We find ourselves in unprecedented times, with a quickly spreading virus causing drastic changes in our routine lives—from empty toilet paper shelves at the grocery store to entire workforces being asked to work from home. Working away from the office takes some getting used to if it’s new to you, and for managers, leading an entire workforce that’s becoming remote all at once will have unique challenges.
We aren’t health care experts, but as finance and accounting consultants who spend the majority of our time outside of the RoseRyan office, we are experts at remote work, and we are here to share some tips and insights, for both employees and those who will be managing them from afar.
Tips for Remote Employees
Over-communicate: This is the #1 most important tip. No longer sitting across the open office space from your co-workers, ad hoc conversations are going to be rare. You’ll need regular 1:1 meetings to check in with your teammates, to review projects in process, deadlines and accomplishments. Make a point in these meeting to make sure everyone knows the status of your projects and who is responsible for “next steps.” Don’t assume everyone remembers important milestones or deliverables; everyone is busy and it’s your job to manage your workflow and keep everyone up to date on status.
Be tech savvy: Reliable Wi-Fi is a must as you need access to any cloud apps your company uses. Access to systems should be seamless, and so should your ability to keep in touch with everyone. Take advantage of communication tools like Slack, Zoom and G Suite to collaborate with colleagues—you can’t rely on email alone. And always keep your phone charger nearby; you may find yourself on the phone more often now that you’re away from the office.
Secure your work and your surroundings: This becomes a bigger challenge when you’re responsible for your own devices and workspace. If remote work was previously not allowed, your company may not even have a security policy in place for your new situation. Inquire about it as you won’t be the only one wondering what the right thing to do is. Be mindful of confidentiality—by not being in the office, you open up the risk for sensitive data being seen or heard by others. Take steps to avoid that.
Set up a dedicated workspace: Given the circumstances, we aren’t recommending a co-work space right now—but do find a quiet, dedicated space in your home where you can focus on your work, and not be distracted by everyone else who has to stay home, that growing pile of laundry or a favorite video game.
Develop a routine: Establish your work hours and stick to it—you may need to be a bit flexible to accommodate deadlines and other team members’ schedules, but it’s important to not blur the lines between work and home too much. Schedule your day as if you were in the office. Rolling out of bed, sitting on the couch in your pj’s all day and binge-watching Netflix isn’t going to cut it. (If you have to take a sudden video call, you want to be dressed appropriately and no risk of nearby pets jumping on your lap.)
Tips for Remote Managers
If you’re the one suddenly responsible for managing a remote team, we have some additional tips for you:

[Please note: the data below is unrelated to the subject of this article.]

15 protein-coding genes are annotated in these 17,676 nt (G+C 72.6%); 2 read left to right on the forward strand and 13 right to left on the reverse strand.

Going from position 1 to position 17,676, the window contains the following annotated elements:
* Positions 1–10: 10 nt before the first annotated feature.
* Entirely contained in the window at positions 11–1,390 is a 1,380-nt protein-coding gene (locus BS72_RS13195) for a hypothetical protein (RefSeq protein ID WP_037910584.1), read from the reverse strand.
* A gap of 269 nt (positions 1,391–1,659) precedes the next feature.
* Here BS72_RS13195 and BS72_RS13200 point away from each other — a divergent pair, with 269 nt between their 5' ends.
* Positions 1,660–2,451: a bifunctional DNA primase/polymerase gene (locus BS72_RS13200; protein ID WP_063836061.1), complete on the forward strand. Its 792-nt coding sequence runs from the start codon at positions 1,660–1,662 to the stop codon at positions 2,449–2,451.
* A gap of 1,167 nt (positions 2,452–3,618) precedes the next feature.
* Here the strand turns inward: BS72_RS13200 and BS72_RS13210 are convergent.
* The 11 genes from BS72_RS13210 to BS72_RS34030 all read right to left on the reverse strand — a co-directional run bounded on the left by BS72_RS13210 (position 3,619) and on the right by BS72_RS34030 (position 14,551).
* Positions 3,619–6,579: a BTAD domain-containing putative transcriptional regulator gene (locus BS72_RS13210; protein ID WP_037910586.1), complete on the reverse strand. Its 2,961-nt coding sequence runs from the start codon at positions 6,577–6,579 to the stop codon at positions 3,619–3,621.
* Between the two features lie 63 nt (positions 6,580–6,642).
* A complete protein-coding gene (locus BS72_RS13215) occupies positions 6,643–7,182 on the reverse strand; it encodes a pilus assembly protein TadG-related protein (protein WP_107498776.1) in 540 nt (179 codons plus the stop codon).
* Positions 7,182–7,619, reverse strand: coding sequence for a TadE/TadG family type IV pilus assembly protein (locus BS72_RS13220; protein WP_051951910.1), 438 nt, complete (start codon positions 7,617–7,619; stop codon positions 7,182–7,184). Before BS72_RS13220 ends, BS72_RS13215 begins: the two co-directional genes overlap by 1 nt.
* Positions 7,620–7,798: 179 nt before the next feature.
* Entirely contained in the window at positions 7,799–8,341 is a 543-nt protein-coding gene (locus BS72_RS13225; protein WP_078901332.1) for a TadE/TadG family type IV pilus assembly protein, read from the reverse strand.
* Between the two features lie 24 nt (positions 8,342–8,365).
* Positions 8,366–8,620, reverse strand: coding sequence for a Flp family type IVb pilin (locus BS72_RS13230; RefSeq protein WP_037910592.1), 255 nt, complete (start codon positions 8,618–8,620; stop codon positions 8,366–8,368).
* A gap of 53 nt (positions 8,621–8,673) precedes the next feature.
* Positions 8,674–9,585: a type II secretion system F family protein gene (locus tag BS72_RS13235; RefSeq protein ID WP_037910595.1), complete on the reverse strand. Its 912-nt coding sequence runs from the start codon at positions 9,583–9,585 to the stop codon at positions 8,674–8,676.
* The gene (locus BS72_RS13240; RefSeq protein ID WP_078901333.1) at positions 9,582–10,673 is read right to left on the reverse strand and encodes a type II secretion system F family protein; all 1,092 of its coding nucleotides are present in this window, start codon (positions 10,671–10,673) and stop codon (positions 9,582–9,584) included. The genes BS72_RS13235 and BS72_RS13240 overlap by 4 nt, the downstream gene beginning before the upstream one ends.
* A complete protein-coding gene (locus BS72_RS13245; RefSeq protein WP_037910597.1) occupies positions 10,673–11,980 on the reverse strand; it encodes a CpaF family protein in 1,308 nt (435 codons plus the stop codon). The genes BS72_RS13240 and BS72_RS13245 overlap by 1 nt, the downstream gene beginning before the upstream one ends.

Over-communicate: Not surprisingly, this tops on our list again. There’s a statistic that says 55% of communication involves non-verbal cues. When you don’t get to see your team face-to-face, you’re only hearing them (or worse—just reading their emails) and you’re missing out on body language. Is your team member upset? Frustrated? Unhappy? As much as possible, get out of email and into a video chat—there’s no reason not to do more of this. Schedule time for regular 1:1s and include non-work related conversation during these virtual meetups—be sure to stay connected to your team. You’ve built rapport together, and it’s important to maintain it.
Make time for group meetings: It’s not enough to simply put them on the schedule. You also want to be sure that everyone shows up and that everyone gets a chance to have their voice heard. (If most of these meetings are audio only, this responsibility is tougher than when you gathered in a conference room together—another reason to encourage video chat for your new remote workforce.) Otherwise you may get stuck 15 minutes into a phone call before discovering a key person is having technical difficulties and didn’t hear your message. Keep in mind it can be harder for quieter people to add their voice when someone is dominating the discussion.
Set the tone: Your actions and words can help keep your team connected during this time. Also make sure your employees understand how their actions impact security and what steps they need to take to protect business assets. Remind your team about the dangers of social engineering—people suddenly finding themselves working remotely can become a juicy target for phishing, spoofing or other manipulative tactics that are used to get people to turn over sensitive information.
RoseRyan’s dynamic team of finance and accounting aces have powered companies through a variety of obstacles and growth opportunities since 1993. To fill a gap in your finance team or take on a special project, find out what our team can do for you.
https://roseryan.com/wp-content/uploads/2020/03/Remote-Work-1.png521911Sarah Johnsonhttps://roseryan.com/wp-content/uploads/2017/09/LOGO_ROSERYAN-1.svgSarah Johnson2020-03-12 14:45:272020-03-12 17:04:50Coronavirus and Office Shutdowns: How to Cope With Suddenly Becoming a Remote Worker
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